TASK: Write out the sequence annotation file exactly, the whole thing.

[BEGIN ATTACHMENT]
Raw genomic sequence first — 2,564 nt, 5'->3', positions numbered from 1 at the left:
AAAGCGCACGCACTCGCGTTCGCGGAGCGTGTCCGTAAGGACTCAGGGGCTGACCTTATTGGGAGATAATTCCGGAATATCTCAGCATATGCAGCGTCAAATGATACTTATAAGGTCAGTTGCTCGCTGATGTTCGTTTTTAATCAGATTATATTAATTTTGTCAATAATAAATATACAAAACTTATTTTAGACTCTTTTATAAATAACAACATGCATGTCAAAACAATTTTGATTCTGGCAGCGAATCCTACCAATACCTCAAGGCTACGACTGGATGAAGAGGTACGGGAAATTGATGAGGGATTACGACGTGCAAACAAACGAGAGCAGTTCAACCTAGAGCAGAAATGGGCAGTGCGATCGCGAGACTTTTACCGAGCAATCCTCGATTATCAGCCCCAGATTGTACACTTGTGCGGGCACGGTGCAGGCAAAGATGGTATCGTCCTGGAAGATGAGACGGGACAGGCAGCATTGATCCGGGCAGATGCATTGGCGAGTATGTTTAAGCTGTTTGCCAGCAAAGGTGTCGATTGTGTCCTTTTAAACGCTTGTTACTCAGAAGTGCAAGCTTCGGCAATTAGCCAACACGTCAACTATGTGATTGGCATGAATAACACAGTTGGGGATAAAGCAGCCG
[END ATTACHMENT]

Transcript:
Raw genomic sequence first — 2,564 nt, 5'->3', positions numbered from 1 at the left:
AAAGCGCACGCACTCGCGTTCGCGGAGCGTGTCCGTAAGGACTCAGGGGCTGACCTTATTGGGAGATAATTCCGGAATATCTCAGCATATGCAGCGTCAAATGATACTTATAAGGTCAGTTGCTCGCTGATGTTCGTTTTTAATCAGATTATATTAATTTTGTCAATAATAAATATACAAAACTTATTTTAGACTCTTTTATAAATAACAACATGCATGTCAAAACAATTTTGATTCTGGCAGCGAATCCTACCAATACCTCAAGGCTACGACTGGATGAAGAGGTACGGGAAATTGATGAGGGATTACGACGTGCAAACAAACGAGAGCAGTTCAACCTAGAGCAGAAATGGGCAGTGCGATCGCGAGACTTTTACCGAGCAATCCTCGATTATCAGCCCCAGATTGTACACTTGTGCGGGCACGGTGCAGGCAAAGATGGTATCGTCCTGGAAGATGAGACGGGACAGGCAGCATTGATCCGGGCAGATGCATTGGCGAGTATGTTTAAGCTGTTTGCCAGCAAAGGTGTCGATTGTGTCCTTTTAAACGCTTGTTACTCAGAAGTGCAAGCTTCGGCAATTAGCCAACACGTCAACTATGTGATTGGCATGAATAACACAGTTGGGGATAAAGCAGCCG